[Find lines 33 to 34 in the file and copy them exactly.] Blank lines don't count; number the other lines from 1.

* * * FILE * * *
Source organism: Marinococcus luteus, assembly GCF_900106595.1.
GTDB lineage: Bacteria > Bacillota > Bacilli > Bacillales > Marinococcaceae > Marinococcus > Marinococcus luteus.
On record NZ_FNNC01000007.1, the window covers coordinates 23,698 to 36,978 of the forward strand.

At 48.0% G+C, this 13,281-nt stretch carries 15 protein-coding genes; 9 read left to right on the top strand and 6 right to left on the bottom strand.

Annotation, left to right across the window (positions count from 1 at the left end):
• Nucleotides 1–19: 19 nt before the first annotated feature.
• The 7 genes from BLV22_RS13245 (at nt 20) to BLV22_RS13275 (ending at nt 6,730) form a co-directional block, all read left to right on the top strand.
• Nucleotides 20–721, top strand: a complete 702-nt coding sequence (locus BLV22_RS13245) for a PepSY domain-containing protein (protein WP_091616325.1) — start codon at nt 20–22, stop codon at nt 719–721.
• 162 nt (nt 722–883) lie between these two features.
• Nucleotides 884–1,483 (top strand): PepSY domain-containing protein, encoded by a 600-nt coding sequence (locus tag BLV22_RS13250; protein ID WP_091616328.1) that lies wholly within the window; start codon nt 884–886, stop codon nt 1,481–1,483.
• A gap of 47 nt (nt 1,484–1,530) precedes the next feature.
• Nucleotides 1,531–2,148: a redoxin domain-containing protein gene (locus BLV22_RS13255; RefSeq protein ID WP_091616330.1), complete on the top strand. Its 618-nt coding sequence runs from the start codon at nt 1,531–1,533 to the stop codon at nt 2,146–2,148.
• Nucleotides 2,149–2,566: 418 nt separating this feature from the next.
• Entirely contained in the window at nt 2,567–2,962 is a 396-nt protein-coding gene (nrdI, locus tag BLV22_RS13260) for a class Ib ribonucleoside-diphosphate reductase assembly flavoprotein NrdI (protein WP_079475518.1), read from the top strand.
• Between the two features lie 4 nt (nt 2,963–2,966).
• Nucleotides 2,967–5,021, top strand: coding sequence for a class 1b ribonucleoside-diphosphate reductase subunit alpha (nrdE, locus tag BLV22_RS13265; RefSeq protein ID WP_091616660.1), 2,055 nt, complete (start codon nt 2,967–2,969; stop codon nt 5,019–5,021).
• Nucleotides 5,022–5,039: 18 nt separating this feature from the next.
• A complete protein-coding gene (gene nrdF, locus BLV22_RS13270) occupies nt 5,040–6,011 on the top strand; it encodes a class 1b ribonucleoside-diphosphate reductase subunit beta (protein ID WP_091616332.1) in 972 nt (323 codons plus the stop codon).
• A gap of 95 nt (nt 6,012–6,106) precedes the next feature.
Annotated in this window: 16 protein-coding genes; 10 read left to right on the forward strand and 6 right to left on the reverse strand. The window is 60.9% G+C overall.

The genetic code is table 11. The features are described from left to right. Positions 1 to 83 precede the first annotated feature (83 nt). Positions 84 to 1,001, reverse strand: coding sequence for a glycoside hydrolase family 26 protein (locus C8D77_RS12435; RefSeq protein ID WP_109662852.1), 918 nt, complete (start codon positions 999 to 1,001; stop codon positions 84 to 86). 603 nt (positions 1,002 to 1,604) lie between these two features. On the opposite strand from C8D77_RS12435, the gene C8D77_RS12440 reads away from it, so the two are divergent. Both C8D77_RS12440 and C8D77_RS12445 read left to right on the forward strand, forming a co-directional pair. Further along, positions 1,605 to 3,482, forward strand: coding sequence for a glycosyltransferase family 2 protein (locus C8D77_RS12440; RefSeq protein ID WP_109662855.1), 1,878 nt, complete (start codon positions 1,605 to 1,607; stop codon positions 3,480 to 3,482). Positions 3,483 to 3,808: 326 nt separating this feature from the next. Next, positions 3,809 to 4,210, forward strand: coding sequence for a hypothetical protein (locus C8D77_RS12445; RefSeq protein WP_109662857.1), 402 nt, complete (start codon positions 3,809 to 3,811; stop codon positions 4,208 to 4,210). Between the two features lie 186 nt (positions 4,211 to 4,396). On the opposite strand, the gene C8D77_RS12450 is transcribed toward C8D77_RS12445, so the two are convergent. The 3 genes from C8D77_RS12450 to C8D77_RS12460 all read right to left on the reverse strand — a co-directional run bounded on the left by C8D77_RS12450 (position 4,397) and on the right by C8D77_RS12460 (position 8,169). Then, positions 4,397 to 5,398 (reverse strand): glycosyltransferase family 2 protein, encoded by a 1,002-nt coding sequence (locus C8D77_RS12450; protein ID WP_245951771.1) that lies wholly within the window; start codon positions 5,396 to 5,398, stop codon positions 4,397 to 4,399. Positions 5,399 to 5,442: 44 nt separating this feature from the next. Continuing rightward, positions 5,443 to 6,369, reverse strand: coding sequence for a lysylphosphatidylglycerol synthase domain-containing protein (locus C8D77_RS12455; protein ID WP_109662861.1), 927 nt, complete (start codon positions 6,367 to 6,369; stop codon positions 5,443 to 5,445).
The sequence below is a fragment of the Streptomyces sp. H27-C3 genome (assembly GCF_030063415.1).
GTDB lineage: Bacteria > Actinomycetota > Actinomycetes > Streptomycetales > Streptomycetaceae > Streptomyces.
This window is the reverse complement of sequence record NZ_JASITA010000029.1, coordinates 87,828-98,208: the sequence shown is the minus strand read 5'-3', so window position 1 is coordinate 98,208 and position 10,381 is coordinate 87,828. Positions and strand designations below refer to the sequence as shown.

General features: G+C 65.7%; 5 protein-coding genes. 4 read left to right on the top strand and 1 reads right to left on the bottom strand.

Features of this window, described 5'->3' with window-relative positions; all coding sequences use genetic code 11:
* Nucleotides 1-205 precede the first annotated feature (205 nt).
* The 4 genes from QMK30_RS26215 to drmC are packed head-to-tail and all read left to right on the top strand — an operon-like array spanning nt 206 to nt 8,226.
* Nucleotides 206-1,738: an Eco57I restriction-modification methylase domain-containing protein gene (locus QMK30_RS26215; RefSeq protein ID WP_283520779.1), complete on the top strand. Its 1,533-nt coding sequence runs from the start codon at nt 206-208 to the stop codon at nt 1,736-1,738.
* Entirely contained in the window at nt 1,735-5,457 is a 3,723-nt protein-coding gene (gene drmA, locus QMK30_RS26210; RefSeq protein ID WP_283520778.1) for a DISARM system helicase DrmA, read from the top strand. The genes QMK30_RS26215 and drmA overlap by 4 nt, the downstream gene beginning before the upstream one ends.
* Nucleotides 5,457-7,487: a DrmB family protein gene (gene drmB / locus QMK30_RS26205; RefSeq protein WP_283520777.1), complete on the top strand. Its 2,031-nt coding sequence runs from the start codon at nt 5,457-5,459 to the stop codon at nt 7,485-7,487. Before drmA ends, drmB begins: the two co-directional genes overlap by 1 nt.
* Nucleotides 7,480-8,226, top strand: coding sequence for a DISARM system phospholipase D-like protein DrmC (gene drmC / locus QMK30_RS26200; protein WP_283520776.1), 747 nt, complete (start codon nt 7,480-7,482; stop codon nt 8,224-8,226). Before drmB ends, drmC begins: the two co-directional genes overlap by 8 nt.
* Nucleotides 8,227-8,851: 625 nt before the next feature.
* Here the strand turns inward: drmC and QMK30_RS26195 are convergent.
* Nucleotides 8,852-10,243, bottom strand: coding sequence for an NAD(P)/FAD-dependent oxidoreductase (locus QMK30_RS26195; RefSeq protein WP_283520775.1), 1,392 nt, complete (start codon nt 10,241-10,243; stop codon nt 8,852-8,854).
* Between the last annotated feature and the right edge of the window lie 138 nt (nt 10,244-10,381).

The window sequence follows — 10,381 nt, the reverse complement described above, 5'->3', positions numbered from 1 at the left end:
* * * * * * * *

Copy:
* Nucleotides 8,227-8,851: 625 nt before the next feature.
* Here the strand turns inward: drmC and QMK30_RS26195 are convergent.